In the era of hype and summer blockbusters, it seems easy to feel impressed by a movie well before one stumbles into the freezing dimness of the theater. If the multiplex happens to be in one of countless depressing shopping malls or on the side of the oppressive expressway, the build-up is even bigger. And if the trailer is any good—these days they’re often very, very good—nothing can increase your enthusiasm, not even cheap popcorn.
Garden State is one of those movies for which the trailer—one of the most lyrical, intriguing and hypnotic short films I’ve ever seen—threatened to outdo the whole thing from the start. But the movie is also graced with another presence that recommends it, and perhaps also endangers it at the same time: the triple threat of New Jerseyite Zach Braff, who wrote, directs and stars.
New York’s veteran auteur Woody Allen can hardly get away with that trick very well, at least lately, and when you bear more resemblance to Woody Allen than Keanu Reeves, with about as much chutzpah as the latter, it’s a mammoth challenge. Not that Braff’s character, Andrew Largeman, requires anything resembling chutzpah: He plays a medicated, reluctant Jew, an aspiring actor returning home for his mother’s funeral. But if his style were any remoter, Braff could almost dissolve into the background of his strangely familiar, familiarly strange scenery. And, in one of his many pictorial feats, Braff as Largeman, wearing a shirt made from the same silk pattern lining the wall behind him, literally does.
The humdrum, confused life of mid-twentysomethings has a ready accomplice in the sprawling shopping malls and freeway-bound office parks of New Jersey, the stuff that nightmares and dreams are made of for the expanse of anonymous, white-housed suburbia that hums between the on-ramps. The staples of quiet, middle-class Garden State living are all here, sans the last PATH train back from the city. Like those who’ve never been, Largeman (we can imagine him telling his L.A. friends he grew up in New York) has no inclination to go back, only an obligation to go, and for no longer than he has to. As his early airplane nightmare and cache of prescription bottles suggests, this is not an easy return, but it’s made easier by that age-old re-encounter with childhood friends, who also happen to be working as grave diggers at his mother’s funeral. They waste no time in inviting him to a party that night.
The writer Braff’s surreal mix of dark and occasionally cheeky humor with generation-lost profundity is perfect for setting the scene, a mood that often feels more real than that of most still-coming-of-age films. And, while Braff the actor manages to justify and even enrich his numb character the more he weaves his way through a maze of “how old are we” house parties, fluorescent-lighting and tentative moments with a new girl, Sam (Natalie Portman ’03), there’s something awkward that still shouldn’t be. The sense that he is playing this exactly right—Braff, as his biography suggests (he was a waiter and, until now, a minor actor), is largely playing himself—can’t be overcome by the feeling that exactly right isn’t exactly convincing.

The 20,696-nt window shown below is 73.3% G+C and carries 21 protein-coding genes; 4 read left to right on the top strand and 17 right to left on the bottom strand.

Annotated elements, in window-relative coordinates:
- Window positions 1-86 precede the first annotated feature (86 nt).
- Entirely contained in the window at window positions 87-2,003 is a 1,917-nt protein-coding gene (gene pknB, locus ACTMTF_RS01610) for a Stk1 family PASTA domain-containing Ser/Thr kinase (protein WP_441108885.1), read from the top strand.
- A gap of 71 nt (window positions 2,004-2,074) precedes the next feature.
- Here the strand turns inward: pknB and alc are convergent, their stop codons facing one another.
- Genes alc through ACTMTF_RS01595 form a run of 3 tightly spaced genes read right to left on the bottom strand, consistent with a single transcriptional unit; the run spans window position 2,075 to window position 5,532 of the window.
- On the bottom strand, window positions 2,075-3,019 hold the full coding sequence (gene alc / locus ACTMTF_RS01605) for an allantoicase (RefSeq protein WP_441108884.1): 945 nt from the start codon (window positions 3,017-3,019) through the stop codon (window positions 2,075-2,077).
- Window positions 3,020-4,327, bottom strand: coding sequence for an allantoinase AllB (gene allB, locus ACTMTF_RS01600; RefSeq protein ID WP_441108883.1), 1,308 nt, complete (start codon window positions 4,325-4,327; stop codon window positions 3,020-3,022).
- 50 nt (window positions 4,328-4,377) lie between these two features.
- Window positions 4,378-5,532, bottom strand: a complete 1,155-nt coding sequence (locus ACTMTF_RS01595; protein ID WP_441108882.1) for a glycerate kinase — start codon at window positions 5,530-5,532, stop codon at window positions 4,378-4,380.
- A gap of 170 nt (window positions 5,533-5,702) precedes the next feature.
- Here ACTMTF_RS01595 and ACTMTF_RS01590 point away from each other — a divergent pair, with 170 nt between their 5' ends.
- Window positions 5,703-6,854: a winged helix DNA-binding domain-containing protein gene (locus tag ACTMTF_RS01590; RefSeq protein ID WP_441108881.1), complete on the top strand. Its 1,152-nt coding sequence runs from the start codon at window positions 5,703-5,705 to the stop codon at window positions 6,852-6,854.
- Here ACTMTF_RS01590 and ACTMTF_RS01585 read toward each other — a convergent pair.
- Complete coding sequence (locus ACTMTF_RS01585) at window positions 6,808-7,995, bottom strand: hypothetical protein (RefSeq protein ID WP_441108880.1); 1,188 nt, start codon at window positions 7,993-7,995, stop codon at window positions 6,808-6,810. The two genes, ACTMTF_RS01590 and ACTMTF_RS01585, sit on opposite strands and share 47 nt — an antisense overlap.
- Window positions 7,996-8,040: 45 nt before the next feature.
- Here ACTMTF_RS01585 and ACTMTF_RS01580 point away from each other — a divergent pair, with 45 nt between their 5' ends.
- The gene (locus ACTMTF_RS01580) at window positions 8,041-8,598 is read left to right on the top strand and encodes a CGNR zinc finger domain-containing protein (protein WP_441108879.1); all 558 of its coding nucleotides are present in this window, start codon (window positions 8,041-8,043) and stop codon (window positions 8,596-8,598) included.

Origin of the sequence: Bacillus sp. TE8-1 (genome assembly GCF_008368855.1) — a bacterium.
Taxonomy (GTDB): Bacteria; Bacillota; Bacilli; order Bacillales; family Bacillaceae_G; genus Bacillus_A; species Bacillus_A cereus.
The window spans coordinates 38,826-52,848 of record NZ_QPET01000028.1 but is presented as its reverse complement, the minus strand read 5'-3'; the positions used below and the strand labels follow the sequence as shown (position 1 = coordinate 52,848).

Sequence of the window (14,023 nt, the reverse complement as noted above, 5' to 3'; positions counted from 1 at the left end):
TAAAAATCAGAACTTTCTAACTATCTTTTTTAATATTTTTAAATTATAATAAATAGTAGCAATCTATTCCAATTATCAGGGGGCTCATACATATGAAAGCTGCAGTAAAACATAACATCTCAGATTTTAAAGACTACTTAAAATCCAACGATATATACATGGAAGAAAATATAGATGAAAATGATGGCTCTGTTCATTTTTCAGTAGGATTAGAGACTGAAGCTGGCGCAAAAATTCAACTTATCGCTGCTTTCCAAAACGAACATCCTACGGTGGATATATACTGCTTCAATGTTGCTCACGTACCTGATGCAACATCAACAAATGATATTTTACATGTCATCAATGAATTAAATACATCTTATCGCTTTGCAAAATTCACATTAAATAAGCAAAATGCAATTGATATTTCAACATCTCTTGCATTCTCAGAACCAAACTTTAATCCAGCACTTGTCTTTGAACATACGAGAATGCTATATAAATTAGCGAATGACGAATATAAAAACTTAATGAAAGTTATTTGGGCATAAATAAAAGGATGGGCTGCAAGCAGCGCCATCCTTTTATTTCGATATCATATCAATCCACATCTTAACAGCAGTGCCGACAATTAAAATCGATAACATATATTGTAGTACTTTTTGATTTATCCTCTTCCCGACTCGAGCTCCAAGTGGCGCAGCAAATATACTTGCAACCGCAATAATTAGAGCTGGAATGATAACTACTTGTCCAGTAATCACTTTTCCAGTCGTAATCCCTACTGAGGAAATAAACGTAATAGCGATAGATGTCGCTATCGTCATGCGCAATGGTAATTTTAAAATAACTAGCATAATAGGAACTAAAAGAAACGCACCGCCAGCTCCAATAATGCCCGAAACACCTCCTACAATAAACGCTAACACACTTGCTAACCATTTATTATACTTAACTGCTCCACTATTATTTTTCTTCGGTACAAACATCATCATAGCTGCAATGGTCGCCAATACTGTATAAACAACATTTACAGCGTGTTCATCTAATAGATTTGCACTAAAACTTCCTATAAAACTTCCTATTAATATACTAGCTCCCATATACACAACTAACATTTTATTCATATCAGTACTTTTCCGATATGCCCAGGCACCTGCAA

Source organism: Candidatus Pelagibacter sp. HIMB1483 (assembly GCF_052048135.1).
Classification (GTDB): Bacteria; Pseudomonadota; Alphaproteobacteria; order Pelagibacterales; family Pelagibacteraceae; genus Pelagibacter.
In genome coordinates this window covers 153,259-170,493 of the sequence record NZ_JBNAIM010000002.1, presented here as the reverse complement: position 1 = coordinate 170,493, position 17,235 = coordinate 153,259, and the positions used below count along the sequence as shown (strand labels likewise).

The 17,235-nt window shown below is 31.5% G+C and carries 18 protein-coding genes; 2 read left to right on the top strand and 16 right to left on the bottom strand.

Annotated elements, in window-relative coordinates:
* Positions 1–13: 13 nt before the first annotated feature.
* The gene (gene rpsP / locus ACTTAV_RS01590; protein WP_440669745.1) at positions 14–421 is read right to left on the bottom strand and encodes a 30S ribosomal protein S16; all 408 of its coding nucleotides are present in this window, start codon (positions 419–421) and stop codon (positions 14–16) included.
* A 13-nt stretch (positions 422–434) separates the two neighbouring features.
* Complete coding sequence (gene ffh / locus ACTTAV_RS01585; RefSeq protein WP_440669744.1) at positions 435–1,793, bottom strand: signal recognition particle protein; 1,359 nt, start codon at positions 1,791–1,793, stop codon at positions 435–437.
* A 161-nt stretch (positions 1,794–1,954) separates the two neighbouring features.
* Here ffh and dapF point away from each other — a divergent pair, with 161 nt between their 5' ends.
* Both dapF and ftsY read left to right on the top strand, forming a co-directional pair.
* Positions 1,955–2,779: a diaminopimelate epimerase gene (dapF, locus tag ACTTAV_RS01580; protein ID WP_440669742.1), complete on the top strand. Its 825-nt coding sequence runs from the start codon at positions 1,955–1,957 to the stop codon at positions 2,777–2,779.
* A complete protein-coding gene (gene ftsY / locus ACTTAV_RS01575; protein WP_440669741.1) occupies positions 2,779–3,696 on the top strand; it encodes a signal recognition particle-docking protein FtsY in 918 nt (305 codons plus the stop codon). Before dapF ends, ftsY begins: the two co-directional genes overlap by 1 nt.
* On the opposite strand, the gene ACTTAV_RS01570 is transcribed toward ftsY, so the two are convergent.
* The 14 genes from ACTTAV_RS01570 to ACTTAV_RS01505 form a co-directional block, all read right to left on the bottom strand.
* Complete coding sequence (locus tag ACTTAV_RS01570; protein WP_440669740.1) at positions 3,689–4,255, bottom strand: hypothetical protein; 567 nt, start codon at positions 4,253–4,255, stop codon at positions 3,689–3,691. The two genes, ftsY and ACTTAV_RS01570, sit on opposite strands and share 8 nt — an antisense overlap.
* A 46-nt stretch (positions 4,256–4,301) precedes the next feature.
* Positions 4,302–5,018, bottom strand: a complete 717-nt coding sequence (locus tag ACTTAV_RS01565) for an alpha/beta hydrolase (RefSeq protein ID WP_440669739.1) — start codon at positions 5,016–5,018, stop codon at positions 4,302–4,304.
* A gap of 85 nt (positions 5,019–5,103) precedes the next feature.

Good actors they are, and Portman’s astounding ability to cry aside, the main characters aren’t given much room to breathe, and the heat that grows between Sam and Large couldn’t be called chemistry by any stretch. What one wants most of all is for Large to bare his soul, to show how a kid coping with the “emotional problems” diagnosed and brought on by his psychiatrist father can evolve into someone who is simultaneously awkward and seemingly well-adjusted. Instead he offers sedate monosyllables and musings about house not being home anymore. The template for such characters was established in The Graduate’s Benjamin by the time Wes Anderson pulled it off with Rushmore’s Max, and maybe taken in a new direction by Donnie Darko. Surely there’s no troubled, learning-to-grow-up mold, but in the writing Braff’s protagonist isn’t fully mature.
Largeman’s underdevelopment might be chalked up to the medicated world in which Garden State is set as much to the aspirations of Braff the director. His eye for plaintive, sublime imagery is as impressive as his ear for awkward, funny situations, and smartly, the 27-year-old has used his big shot at Hollywood auteur-dom as an excuse not just to include great music (Iron and Wine, The Shins, Simon and Garfunkel), but to sew it tightly into the film. Indeed, his movie feels like a mix tape writ large, addressed to the thousands of kids like him who want to follow their heart, if they only knew where it was. Apparently, surprisingly, he left his in Trenton, or one of its infinite suburbs.
You gotta go there to know there, the anthropologist and novelist Zora Neale Hurston wrote, an imperative never truer than in the case of weird, distant New Jersey and its modern day film paean. Like the place itself, Garden State’s reputation precedes it, the impressive talent of Braff and his beautiful trailer circling coolly underneath the hot summer air. But of course that reputation shouldn’t be a substitute for actually seeing it—and at least it deserves to be seen.
—ALEXANDER L. PASTERNACK